MU Researchers adapt Human Diabetes Treatment for Dogs
Studies show the incidence of diabetes in dogs has increased 200 percent over the past 30 years. Now, University of Missouri veterinarians have changed the way veterinarians treat diabetes in animals by adapting a device used to monitor glucose in humans.
Dogs are susceptible to type 1, insulin-dependent diabetes. Affected animals are unable to utilize sugar in their bloodstream because their bodies do not produce enough insulin, a hormone that helps cells turn sugar into energy. Veterinarians treat animals with this type of diabetes similarly to the way humans are treated, with insulin injections and a low-carbohydrate diet.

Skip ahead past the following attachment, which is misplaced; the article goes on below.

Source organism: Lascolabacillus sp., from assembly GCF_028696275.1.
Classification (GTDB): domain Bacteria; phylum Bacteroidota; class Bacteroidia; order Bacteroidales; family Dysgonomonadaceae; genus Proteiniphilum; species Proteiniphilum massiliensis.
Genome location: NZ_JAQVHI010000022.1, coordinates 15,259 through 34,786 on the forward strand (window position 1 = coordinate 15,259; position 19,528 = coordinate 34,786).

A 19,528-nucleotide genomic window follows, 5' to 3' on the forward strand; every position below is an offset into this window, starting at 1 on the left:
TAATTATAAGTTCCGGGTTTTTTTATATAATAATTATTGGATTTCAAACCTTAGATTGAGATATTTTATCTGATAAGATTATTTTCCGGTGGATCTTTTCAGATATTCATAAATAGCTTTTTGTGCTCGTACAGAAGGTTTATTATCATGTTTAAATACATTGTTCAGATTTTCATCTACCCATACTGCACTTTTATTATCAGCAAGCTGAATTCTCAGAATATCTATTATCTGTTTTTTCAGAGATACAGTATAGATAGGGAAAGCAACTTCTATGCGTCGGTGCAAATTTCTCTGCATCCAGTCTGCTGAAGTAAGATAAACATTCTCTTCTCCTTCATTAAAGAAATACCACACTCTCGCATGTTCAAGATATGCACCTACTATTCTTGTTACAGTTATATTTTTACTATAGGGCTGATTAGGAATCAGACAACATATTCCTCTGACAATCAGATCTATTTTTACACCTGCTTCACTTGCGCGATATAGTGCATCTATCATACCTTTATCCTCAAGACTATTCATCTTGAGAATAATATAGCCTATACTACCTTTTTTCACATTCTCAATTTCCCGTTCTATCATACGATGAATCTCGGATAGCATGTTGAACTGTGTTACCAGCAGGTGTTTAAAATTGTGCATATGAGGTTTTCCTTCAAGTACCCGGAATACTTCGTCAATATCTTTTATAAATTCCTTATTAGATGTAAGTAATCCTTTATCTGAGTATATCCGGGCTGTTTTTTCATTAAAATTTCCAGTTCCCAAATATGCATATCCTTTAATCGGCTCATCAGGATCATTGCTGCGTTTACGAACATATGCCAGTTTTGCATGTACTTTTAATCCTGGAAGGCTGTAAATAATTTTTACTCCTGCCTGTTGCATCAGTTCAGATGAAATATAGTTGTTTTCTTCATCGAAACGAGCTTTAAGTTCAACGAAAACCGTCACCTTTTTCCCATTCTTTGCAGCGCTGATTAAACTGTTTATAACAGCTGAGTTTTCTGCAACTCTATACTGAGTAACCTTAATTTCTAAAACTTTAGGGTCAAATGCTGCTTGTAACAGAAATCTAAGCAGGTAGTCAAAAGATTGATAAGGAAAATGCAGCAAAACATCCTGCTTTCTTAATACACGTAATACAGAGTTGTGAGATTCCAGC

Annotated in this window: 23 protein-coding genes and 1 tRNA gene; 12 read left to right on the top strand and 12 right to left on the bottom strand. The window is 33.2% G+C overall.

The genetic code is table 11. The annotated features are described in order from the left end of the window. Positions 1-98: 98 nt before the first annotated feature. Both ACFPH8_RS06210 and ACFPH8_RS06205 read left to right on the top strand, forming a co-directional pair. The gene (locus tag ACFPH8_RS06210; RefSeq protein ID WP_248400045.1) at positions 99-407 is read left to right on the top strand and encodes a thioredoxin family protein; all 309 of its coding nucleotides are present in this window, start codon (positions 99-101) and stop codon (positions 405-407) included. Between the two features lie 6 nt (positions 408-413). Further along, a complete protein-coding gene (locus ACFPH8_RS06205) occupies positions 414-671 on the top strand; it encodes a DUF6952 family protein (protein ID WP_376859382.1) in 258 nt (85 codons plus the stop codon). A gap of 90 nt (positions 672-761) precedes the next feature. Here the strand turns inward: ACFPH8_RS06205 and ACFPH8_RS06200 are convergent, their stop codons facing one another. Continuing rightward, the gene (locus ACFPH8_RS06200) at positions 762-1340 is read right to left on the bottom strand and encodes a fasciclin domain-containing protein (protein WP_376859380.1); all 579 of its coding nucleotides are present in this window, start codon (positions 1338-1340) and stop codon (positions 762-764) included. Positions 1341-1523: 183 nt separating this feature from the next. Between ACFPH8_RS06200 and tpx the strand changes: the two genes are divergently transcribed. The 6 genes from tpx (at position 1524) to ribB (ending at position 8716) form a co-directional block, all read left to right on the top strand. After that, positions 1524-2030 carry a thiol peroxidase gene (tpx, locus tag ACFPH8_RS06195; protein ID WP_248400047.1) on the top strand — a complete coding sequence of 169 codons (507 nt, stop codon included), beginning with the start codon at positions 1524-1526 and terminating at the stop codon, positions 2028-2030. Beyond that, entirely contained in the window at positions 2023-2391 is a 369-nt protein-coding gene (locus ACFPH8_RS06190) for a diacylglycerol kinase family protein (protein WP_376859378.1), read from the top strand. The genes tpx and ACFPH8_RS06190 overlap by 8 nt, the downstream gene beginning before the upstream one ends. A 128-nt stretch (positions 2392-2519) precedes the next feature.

Amy DeClue, assistant professor of veterinary internal medicine, and Charles Wiedmeyer, assistant professor of veterinary clinical pathology, have been studying the use of a “continuous glucose monitor” (CGM) on animals since 2003. A CGM is a small flexible device that is inserted about an inch into the skin, to constantly monitor glucose concentrations.
“Continuous glucose monitoring is much more effective and accurate than previous glucose monitoring techniques and has revolutionized how veterinarians manage diabetes in dogs,” said DeClue. “The CGM gives us a complete view of what is happening in the animal in their natural setting. For example, it can show us if a pet’s blood glucose changes when an owner gives treats, when the animal exercises or in response to insulin therapy.”